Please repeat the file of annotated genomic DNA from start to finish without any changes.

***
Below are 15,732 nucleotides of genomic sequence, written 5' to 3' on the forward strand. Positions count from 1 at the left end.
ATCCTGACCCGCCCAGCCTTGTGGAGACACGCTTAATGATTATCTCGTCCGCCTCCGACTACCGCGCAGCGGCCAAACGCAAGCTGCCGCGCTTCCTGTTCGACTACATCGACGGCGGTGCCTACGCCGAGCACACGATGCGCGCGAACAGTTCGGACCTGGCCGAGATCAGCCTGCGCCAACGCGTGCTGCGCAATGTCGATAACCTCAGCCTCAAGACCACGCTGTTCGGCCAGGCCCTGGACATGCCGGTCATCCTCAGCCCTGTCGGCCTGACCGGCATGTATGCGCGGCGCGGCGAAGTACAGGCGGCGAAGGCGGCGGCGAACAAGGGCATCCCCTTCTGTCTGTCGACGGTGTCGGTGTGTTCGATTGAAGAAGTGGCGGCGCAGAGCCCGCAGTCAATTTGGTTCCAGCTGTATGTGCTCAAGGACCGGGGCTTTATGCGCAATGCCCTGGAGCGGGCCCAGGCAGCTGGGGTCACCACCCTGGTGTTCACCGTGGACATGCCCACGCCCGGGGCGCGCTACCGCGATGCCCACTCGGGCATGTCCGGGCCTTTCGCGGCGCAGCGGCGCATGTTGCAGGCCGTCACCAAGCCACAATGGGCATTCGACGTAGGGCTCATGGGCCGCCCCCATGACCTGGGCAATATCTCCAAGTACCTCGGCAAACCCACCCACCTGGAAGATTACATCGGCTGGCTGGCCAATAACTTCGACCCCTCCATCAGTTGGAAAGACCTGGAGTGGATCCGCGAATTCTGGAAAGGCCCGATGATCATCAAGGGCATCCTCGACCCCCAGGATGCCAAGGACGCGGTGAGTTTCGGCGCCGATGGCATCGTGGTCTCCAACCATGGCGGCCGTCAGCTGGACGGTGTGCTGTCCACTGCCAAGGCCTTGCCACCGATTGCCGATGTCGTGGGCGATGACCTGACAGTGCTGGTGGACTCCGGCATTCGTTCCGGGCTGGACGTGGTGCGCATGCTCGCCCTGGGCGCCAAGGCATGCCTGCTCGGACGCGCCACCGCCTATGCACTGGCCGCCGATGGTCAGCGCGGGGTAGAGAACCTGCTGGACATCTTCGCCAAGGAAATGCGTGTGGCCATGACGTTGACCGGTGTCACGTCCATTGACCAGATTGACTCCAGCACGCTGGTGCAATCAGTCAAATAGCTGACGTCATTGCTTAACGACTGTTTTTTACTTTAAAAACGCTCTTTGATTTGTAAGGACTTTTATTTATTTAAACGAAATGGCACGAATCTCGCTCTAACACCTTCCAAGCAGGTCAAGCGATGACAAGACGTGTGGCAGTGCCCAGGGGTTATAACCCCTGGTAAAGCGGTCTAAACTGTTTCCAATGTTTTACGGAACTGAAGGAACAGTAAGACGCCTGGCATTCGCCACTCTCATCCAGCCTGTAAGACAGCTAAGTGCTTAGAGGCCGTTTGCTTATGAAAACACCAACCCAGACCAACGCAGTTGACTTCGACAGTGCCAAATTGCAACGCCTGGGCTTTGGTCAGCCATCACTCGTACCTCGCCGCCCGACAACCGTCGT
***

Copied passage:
Below are 15,732 nucleotides of genomic sequence, written 5' to 3' on the forward strand. Positions count from 1 at the left end.
ATCCTGACCCGCCCAGCCTTGTGGAGACACGCTTAATGATTATCTCGTCCGCCTCCGACTACCGCGCAGCGGCCAAACGCAAGCTGCCGCGCTTCCTGTTCGACTACATCGACGGCGGTGCCTACGCCGAGCACACGATGCGCGCGAACAGTTCGGACCTGGCCGAGATCAGCCTGCGCCAACGCGTGCTGCGCAATGTCGATAACCTCAGCCTCAAGACCACGCTGTTCGGCCAGGCCCTGGACATGCCGGTCATCCTCAGCCCTGTCGGCCTGACCGGCATGTATGCGCGGCGCGGCGAAGTACAGGCGGCGAAGGCGGCGGCGAACAAGGGCATCCCCTTCTGTCTGTCGACGGTGTCGGTGTGTTCGATTGAAGAAGTGGCGGCGCAGAGCCCGCAGTCAATTTGGTTCCAGCTGTATGTGCTCAAGGACCGGGGCTTTATGCGCAATGCCCTGGAGCGGGCCCAGGCAGCTGGGGTCACCACCCTGGTGTTCACCGTGGACATGCCCACGCCCGGGGCGCGCTACCGCGATGCCCACTCGGGCATGTCCGGGCCTTTCGCGGCGCAGCGGCGCATGTTGCAGGCCGTCACCAAGCCACAATGGGCATTCGACGTAGGGCTCATGGGCCGCCCCCATGACCTGGGCAATATCTCCAAGTACCTCGGCAAACCCACCCACCTGGAAGATTACATCGGCTGGCTGGCCAATAACTTCGACCCCTCCATCAGTTGGAAAGACCTGGAGTGGATCCGCGAATTCTGGAAAGGCCCGATGATCATCAAGGGCATCCTCGACCCCCAGGATGCCAAGGACGCGGTGAGTTTCGGCGCCGATGGCATCGTGGTCTCCAACCATGGCGGCCGTCAGCTGGACGGTGTGCTGTCCACTGCCAAGGCCTTGCCACCGATTGCCGATGTCGTGGGCGATGACCTGACAGTGCTGGTGGACTCCGGCATTCGTTCCGGGCTGGACGTGGTGCGCATGCTCGCCCTGGGCGCCAAGGCATGCCTGCTCGGACGCGCCACCGCCTATGCACTGGCCGCCGATGGTCAGCGCGGGGTAGAGAACCTGCTGGACATCTTCGCCAAGGAAATGCGTGTGGCCATGACGTTGACCGGTGTCACGTCCATTGACCAGATTGACTCCAGCACGCTGGTGCAATCAGTCAAATAGCTGACGTCATTGCTTAACGACTGTTTTTTACTTTAAAAACGCTCTTTGATTTGTAAGGACTTTTATTTATTTAAACGAAATGGCACGAATCTCGCTCTAACACCTTCCAAGCAGGTCAAGCGATGACAAGACGTGTGGCAGTGCCCAGGGGTTATAACCCCTGGTAAAGCGGTCTAAACTGTTTCCAATGTTTTACGGAACTGAAGGAACAGTAAGACGCCTGGCATTCGCCACTCTCATCCAGCCTGTAAGACAGCTAAGTGCTTAGAGGCCGTTTGCTTATGAAAACACCAACCCAGACCAACGCAGTTGACTTCGACAGTGCCAAATTGCAACGCCTGGGCTTTGGTCAGCCATCACTCGTACCTCGCCGCCCGACAACCGTCGT